Contract renewal practices

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Contract renewal practices

JEN77LV
Extra
I started my 2 yr contract in 5/2015. In 10/2016 we moved and took our service with us. We had absolutely no problems with the move. I called and scheduled the move and asked to add an additional Joey for the extra bedroom. I was told it was no problem, the tech would bring it with him and I would see the additional charge on my bill. Then in March I get a letter saying that my bill is changing. I'm going to be charged an extra $10 for local channels but they are gonna give me a $5 bill credit. I don't worry too much about it because I know my contract expires in a couple months. I'm out anyway. Today I call to cancel my service and I'm informed I have 15 months to go on my contract! The women proceeds to tell me that when I added the Joey, I signed a new contract. I was never informed it was a new contract and I sure wasn't offered any special new contract rate as my rate has continually increased since 5/2015. I don't understand how adding a Joey to my service restarts a contract. And if they want to play that game, why does changing my service in the middle of the contract (charging me extra for local channels and changing my line up) not void the contract to begin with? I don't understand how they get away with it.
7 Replies

Re: Contract renewal practices

peggyrh
Associate Producer
Normally adding additional equipment (or upgrading) starts a new 2 yr agreement, been that way for years (both Direct & Dish), & unless it specifically says so does not include a price guarantee (usually only new customers get a price break).

You aren't being charged an additional $10 for locals, the price has just been broken down on the monthly bill. The yearly increase goes into effect around Feb & you were charged the usual $5, just like everyone else. Nothing unusual.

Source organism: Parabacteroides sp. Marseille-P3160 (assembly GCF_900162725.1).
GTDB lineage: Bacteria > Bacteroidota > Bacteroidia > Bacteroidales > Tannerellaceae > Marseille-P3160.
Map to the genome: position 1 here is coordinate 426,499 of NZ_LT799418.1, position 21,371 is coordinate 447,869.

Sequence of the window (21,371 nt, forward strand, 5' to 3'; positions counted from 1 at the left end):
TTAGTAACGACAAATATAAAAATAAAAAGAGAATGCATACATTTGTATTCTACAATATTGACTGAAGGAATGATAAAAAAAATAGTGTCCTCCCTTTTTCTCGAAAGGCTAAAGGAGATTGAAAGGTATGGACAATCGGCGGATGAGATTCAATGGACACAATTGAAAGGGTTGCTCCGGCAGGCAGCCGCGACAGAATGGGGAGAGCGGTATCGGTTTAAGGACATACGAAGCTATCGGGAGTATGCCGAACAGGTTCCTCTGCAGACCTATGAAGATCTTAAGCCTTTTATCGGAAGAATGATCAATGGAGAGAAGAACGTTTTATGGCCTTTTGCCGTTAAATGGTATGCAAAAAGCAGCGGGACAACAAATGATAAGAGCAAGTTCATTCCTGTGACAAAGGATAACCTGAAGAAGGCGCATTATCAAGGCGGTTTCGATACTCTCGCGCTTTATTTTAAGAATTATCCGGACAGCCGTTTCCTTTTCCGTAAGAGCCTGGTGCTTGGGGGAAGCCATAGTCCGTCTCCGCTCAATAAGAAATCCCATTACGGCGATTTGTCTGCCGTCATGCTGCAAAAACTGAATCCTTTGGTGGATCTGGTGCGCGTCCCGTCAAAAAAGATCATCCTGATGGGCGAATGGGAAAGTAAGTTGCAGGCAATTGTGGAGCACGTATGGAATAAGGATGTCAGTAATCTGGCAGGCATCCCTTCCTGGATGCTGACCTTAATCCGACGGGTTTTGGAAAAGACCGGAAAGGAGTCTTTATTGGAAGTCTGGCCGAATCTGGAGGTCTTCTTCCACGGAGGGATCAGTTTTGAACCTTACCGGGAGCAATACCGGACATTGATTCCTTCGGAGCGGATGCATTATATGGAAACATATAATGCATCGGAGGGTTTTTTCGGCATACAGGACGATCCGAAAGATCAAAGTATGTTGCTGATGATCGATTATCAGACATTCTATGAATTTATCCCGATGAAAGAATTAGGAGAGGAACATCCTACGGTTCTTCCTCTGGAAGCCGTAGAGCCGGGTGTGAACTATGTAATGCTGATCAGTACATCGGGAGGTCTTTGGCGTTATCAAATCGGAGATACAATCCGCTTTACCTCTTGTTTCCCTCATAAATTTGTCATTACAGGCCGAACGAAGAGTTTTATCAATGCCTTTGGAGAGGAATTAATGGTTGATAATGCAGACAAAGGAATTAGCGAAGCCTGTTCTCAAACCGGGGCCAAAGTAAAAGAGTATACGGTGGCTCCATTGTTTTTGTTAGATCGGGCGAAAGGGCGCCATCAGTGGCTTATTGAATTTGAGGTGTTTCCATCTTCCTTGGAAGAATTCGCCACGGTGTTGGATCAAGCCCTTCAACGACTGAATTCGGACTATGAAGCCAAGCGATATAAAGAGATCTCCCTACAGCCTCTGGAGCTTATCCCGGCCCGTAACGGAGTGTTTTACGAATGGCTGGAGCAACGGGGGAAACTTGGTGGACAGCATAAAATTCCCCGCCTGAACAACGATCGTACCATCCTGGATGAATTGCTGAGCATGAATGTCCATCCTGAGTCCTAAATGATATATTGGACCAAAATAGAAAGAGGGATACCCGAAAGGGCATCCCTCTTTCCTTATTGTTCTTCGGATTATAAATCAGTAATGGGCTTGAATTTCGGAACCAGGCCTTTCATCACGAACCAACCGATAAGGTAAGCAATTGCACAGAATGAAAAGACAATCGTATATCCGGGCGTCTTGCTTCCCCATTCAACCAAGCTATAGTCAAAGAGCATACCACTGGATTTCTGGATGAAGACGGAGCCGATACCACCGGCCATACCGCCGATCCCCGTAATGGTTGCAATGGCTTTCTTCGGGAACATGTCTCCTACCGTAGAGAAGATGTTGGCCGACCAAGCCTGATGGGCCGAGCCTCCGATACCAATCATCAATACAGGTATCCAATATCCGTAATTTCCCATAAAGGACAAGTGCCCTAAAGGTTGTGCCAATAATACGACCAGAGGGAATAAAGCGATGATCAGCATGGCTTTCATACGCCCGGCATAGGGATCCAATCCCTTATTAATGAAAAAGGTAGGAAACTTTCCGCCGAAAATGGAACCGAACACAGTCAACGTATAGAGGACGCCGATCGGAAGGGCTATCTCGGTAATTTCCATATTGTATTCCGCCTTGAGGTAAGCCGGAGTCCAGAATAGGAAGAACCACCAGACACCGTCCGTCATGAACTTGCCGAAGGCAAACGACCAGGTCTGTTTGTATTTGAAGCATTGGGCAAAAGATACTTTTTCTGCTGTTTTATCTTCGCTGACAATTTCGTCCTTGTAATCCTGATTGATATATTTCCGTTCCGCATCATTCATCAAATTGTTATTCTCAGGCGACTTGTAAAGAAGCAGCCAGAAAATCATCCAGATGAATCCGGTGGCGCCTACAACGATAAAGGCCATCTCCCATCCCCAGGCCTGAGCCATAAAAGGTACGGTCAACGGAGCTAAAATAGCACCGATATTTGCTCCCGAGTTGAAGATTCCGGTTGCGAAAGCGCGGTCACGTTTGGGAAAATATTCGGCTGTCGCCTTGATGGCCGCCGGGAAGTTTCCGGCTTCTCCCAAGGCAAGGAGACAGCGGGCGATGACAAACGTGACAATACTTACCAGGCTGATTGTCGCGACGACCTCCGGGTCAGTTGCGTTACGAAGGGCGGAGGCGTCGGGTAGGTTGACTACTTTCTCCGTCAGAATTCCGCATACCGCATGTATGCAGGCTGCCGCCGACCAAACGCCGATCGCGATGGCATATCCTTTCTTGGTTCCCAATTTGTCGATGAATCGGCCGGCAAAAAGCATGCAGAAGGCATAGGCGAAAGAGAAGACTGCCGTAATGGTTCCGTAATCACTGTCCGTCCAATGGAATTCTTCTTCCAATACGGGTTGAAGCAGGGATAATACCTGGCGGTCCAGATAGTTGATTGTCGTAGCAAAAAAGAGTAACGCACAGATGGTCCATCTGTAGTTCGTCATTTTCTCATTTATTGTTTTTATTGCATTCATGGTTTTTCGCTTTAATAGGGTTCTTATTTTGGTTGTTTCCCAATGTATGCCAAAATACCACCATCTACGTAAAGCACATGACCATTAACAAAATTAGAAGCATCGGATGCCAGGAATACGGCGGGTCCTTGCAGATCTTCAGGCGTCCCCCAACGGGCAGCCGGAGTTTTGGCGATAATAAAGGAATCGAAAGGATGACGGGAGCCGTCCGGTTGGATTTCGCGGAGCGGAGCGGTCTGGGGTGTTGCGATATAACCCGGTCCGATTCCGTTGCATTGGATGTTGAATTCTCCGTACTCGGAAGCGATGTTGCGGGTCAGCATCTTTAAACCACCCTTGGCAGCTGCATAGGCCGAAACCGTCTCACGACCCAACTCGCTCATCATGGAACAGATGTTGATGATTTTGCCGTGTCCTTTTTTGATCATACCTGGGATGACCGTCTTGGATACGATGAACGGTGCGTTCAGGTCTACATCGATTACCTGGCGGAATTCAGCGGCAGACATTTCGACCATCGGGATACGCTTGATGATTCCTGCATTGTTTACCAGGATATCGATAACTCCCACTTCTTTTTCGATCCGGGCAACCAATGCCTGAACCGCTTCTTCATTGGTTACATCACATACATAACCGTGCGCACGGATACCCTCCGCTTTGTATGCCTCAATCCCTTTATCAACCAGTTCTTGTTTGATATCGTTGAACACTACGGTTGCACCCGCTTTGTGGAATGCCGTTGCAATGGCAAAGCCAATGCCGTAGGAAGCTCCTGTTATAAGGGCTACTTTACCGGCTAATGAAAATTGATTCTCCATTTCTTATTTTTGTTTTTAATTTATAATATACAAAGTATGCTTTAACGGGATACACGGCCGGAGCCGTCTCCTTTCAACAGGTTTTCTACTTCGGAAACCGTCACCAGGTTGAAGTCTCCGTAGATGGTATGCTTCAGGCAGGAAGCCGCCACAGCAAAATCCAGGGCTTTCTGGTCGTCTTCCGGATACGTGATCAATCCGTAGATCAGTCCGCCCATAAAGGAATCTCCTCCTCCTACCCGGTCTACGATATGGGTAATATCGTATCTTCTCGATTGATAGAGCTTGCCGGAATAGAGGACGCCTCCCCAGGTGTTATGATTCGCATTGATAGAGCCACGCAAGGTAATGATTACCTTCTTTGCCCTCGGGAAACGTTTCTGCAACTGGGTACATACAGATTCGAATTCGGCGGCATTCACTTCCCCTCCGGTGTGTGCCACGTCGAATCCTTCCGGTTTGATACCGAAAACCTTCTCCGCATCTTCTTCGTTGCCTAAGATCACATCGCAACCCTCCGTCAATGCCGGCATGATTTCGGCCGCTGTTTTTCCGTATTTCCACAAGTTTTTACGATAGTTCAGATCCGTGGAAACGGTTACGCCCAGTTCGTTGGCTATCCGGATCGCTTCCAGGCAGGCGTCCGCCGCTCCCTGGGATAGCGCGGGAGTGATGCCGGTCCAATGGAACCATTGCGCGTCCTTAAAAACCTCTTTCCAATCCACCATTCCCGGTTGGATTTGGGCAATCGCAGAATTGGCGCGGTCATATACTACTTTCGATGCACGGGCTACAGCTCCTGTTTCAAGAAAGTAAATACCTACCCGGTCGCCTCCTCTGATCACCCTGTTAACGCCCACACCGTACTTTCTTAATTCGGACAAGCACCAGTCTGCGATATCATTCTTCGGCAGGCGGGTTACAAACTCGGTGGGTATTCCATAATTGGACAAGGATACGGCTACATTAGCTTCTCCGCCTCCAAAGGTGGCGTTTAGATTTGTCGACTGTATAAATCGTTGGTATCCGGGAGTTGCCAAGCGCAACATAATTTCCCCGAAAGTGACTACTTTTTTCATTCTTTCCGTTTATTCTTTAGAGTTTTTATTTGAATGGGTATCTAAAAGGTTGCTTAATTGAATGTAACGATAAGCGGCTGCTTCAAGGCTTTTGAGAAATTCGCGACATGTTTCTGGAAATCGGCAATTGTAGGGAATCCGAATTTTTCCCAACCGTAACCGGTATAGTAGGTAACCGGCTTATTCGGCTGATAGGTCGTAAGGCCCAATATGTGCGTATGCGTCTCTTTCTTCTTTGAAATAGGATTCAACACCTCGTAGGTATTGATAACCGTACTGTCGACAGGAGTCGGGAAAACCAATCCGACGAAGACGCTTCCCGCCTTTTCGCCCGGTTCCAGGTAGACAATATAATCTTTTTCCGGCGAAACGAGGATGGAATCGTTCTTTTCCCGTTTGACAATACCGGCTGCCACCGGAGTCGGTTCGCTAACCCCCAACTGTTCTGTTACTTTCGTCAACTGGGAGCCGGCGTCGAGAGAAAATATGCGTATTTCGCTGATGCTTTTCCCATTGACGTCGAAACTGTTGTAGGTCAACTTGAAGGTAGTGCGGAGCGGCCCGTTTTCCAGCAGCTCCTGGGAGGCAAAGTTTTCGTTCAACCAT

Re: Contract renewal practices

hddn
Visual Engineer
JEN77LV wrote:
And if they want to play that game, why does changing my service in the middle of the contract (charging me extra for local channels and changing my line up) not void the contract to begin with? I don't understand how they get away with it.


Because the contract specifically says that prices and channels are subject to change.

Re: Contract renewal practices

hddn
Visual Engineer
By the way, with Dish, you can buy stuff from a retailer and install it yourself to avoid contracts. Just an option.

Re: Contract renewal practices

Chadt41411
Casting Director
Peggy nailed your first question dead on. The second one, is because your contract does not have a price lock. It says that channels, and prices may change at anytime, including within a termed commitment.

Re: Contract renewal practices

wvricky2
Costume Designer
Yeah, these rather sneaky and deceitful contract extending practices are why DISH and DIRECTV just plain suck. And yes, Peggy and Chad, the Terms and Conditions spell out (frequently in small print) that prices can change without notice. I am not going to re-read the TOC ( the print is so small, it hurts my eyes,) but I am not certain that it is specifically made clear that adding a JOEY renews or extends a contract. A JOEY is just an arm of an already existing, in use, Hopper. So, perhaps, it would be plausible for one to assume that there should be no contract extension. I have been with DISH for almost two decades. We all should remember that DISH is a big business. It is NOT our friend. It is a heartless provider of entertainment, news, and information. But DISH has to be emotionless and cold. Its purpose is to make money, not friends.

Re: Contract renewal practices

Chadt41411
Casting Director
It's actually in large print, underlined, and has Stars around it at the top of the contract.

All providers have that same clause, so if that's how you feel, know that it's the same no matter where you go.

Any leased equipment upgrade, at all, require a new 24 month commitment. That is in the Service Agreement and the equipment upgrade agreement.

Re: Contract renewal practices

hddn
Visual Engineer
Chadt4141 wrote:
It's actually in large print, underlined, and has Stars around it at the top of the contract.


Yep - it's the same on my contract. People throw around the term "fine print" a lot, but I think a lot of the people who do that simply didn't look at it.

If you have trouble reading print of this size, then you've probably reached an age where you need reading glasses. I know some people prefer to avoid them and blame everyone else for making print too small, but it's important to actually at least skim over contracts like this.